Who is really thinking ahead or planning? Take EVs… “When talking about saving the planet by replacing internal combustion vehicles with EV’s, we first need to comprehend the scale of this initiative.
Talking strictly about vehicles, we need to face a simple fact, there are an estimated 1 billion cars on the road each year, and this number is increasing.
Considering that the vast majority of these vehicles are still using internal combustion engines, we realize that replacing all fuel-powered cars with electrics requires a lot of effort. The most-produced car in the world is the now modern Toyota Corolla, with roughly 43 million of them built over the course of 55 years, a period of time we do not have in order to stop global warming.
Unless we take action to prevent the sale of used petrol-powered cars to the developing world, our best efforts of replacing traditional transport with the green alternative will soon prove to be in vain. Otherwise, individuals will be tempted to sell their old cars to foreign buyers, as governmental programs may struggle to make a more profitable offer.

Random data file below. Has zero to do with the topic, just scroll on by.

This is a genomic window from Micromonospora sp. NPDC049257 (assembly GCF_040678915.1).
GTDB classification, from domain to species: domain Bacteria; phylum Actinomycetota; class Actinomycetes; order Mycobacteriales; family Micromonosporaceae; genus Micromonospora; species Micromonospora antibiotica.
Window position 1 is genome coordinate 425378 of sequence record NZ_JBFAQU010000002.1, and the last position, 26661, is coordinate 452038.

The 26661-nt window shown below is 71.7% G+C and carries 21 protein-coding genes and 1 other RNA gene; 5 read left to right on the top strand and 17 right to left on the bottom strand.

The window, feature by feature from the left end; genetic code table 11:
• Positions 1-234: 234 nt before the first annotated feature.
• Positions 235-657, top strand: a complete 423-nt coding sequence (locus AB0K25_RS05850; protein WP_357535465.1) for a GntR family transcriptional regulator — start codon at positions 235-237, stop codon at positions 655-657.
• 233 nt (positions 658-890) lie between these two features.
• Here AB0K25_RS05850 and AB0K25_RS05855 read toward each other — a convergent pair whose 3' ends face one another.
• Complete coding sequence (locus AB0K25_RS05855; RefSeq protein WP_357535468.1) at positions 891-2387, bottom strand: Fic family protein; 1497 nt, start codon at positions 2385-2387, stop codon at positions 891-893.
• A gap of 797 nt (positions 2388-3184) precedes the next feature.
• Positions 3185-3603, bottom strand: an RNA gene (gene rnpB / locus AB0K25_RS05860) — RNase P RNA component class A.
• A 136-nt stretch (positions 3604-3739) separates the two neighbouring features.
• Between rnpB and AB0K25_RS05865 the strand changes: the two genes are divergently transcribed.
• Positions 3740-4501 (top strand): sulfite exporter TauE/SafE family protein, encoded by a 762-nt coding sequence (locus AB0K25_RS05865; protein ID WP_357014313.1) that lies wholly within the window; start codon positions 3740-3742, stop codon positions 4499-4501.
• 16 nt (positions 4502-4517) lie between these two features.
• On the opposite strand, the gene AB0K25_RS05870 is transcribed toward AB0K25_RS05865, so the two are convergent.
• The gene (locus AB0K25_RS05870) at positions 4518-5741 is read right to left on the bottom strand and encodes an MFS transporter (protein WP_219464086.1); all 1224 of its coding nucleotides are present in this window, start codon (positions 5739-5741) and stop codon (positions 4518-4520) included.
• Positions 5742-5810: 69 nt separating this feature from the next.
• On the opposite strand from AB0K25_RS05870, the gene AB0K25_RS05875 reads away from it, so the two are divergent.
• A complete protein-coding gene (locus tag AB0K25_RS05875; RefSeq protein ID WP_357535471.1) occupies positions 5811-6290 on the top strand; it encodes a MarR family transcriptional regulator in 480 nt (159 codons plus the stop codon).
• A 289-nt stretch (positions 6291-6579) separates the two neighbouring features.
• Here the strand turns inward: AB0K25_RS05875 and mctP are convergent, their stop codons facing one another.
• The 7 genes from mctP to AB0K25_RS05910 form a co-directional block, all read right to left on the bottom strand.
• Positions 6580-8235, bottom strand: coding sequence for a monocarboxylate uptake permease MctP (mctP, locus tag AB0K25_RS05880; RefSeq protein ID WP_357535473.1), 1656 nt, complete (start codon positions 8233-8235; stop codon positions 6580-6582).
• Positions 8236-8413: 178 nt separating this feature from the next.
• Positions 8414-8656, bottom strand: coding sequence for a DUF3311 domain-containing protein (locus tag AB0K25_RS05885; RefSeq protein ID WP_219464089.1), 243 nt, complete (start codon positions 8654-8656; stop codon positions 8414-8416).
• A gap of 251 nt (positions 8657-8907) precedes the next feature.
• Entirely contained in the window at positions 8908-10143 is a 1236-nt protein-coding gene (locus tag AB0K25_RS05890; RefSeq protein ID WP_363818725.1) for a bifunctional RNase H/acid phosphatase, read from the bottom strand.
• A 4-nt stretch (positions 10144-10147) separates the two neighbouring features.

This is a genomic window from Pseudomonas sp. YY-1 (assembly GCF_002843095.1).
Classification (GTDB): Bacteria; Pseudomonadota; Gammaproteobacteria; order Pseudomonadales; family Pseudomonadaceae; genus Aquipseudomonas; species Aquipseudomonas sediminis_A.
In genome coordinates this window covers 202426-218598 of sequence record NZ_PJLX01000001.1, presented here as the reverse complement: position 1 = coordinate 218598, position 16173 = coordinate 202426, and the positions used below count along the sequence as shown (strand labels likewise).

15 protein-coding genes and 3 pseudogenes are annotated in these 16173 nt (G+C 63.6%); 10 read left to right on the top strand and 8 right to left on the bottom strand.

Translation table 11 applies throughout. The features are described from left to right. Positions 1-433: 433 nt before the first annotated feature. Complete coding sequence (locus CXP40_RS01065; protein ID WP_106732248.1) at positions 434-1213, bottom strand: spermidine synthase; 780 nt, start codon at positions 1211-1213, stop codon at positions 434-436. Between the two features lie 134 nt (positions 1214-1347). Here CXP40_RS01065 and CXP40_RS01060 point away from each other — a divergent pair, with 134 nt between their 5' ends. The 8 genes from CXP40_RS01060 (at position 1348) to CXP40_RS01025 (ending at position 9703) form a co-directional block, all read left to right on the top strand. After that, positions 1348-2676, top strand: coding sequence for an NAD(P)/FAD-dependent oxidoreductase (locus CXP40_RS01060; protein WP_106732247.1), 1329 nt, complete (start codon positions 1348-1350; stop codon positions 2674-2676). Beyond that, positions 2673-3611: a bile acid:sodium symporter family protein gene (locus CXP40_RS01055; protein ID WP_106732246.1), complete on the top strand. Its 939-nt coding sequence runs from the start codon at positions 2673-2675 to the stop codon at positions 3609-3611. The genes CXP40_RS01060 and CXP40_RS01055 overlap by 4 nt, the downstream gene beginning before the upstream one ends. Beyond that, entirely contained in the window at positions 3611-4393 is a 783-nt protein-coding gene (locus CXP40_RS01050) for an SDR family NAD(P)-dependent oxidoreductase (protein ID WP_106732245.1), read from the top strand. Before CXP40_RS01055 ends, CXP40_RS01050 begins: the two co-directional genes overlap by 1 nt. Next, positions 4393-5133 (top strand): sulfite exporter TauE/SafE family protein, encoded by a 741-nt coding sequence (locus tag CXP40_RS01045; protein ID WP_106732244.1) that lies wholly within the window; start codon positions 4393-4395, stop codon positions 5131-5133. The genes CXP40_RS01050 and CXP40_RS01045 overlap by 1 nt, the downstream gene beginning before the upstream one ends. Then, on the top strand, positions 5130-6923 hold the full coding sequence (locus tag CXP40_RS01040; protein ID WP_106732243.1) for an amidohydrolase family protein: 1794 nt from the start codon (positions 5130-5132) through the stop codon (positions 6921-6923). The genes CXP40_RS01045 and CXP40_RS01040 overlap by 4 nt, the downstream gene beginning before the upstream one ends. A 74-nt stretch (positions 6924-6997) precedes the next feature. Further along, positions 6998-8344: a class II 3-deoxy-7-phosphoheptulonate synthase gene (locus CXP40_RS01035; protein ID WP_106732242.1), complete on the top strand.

While in Europe, the Union is continuously funding such projects for its poorer member states, this is still relatively unique to the central continent. As the developed world will replace their current vehicles with electric alternatives, the developing economies in Asia and Africa are expected to proceed towards the opposite direction.
However, comfort does not come cheap, and the majority of the world cannot afford to buy a brand new car without some special government-funded programs. Not only are such governmental initiatives still rare, but even so, most people would be required to sell their current vehicle to fund the purchase of a new one. Question is, what are we going to do with all of the used petrol-powered cars?
Even so, car companies still needed time to design, develop and market their upcoming electric models, similarly to how the legal infrastructure for the benefits of driving an EV required extended debate. We’re not claiming EV’s are bad, we’re just saying they are too late.”
Who is thinking ahead?